Canadian industry supporters are urging national unity against pressure to forge a deal with the United States to resolve the softwood lumber dispute.
With lumber companies dealing with 27.2 per cent countervailing and anti-dumping duties, a co-sponsored bill before Congress by Montana Senator Max Baucus and Idaho Senator Larry Craig recently recommended an increase of the duties to 45 per cent.
In addition, United States Commerce Underscretary Grant Aldonas, in January, forwarded a paper calling for the Canadian provinces to sell a significant portion of their forest lands at private auction.
Canadian Federation of Municipalities (FCM) softwood lumber taskforce co-chair and also the mayor of Timmins, Jamie Lim, scoffs at both documents.
“The legislation that has been proposed is similar to a Private Member’s Bill in our Legislature and how many of those do you see get passed in a year?” says Lim. “As for Undersecretary Aldonas’ paper, it was brought out to bring Canadians back to the bargaining table. This document was so repugnant, I felt sorry that it wasted the paper.
“The whole gist of the document was that our forestry practices should be governed by the United States. At the very least, it should mirror their forestry practices,” she says. “What it fails to take into account is that we’re not the United States. It’s time for Canada to get a new attitude and say that we will not negotiate a bad deal. We have a history of negotiating bad deals.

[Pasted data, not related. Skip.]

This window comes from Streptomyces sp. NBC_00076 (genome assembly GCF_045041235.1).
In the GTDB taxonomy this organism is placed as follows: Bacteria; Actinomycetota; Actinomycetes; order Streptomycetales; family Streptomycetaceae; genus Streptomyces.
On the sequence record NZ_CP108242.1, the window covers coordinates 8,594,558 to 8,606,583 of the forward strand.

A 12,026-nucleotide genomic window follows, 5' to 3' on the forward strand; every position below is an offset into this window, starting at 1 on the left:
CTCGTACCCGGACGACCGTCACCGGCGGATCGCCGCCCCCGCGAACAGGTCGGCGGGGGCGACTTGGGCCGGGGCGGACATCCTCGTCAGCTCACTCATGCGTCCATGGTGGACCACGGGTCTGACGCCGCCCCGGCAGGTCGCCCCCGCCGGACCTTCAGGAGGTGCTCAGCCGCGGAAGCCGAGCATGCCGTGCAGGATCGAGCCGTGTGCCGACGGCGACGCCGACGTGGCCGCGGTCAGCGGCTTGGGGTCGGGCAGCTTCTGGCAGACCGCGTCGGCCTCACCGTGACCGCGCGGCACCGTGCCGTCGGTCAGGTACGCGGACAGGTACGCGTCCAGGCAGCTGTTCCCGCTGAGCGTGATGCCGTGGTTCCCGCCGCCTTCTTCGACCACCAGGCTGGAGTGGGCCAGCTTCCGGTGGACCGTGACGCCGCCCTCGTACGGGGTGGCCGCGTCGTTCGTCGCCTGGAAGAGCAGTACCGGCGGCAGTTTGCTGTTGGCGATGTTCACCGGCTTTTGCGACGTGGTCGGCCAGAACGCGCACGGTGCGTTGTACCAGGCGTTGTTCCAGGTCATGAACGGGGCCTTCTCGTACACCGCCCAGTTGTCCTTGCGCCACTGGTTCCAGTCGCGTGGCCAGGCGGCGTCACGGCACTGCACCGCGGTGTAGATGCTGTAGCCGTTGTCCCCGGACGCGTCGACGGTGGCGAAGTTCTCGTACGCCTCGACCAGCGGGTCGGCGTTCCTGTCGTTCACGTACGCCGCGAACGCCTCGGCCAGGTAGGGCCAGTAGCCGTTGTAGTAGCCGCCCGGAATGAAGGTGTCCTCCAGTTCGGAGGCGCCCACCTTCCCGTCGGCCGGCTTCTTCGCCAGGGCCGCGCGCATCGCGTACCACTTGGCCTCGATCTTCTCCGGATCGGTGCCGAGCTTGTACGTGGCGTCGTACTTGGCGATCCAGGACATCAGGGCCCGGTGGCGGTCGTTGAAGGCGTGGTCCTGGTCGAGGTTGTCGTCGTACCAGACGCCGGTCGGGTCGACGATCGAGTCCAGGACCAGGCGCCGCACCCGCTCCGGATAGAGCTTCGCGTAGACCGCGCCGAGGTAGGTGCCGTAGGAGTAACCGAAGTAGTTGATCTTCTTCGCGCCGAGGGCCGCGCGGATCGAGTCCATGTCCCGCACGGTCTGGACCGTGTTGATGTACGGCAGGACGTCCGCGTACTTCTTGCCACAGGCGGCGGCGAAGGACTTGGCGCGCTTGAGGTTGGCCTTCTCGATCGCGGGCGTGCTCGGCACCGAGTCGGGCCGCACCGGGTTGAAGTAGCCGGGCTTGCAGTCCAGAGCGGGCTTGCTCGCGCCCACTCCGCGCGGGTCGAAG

“Another feature of the Aldonas paper is that saw logs should cross from Canada to the U.S. Just how stupid do they think we are?” adds Lim. “They think we should be creating sawmill jobs in the United States and closing them in Canada. There is just such an air of trade arrogance all over every page of that document.”
The proposed hike on duties to 45 per cent was dismissed with equal disdain by Ontario Forest Industry Association (OFIA) president Tim Millard.
“I completely discount it,” Millard says. “It’s a tactic of intimidation.” As for the Aldonas proposal, he says that while Aldonas is trying to come up with a solution to the issue, he is a representative of the American government and is looking out for America’s interests.
What is working in Canada’s favour, Lim says, is that the World Trade Organization (WTO) has already declared a large part of the American duties on softwood lumber illegal. The WTO has launched yet another panel to consider a portion of the countervailing and anti-dumping duties with a decision expected in little less than a year.
Ironically, there is support for Canada’s position coming from south of the border. The Value-Added Wood Products Alliance, representing nearly 400,000 jobs including manufacturers of trusses and mobile homes, has urged the United States to back off their hardline position.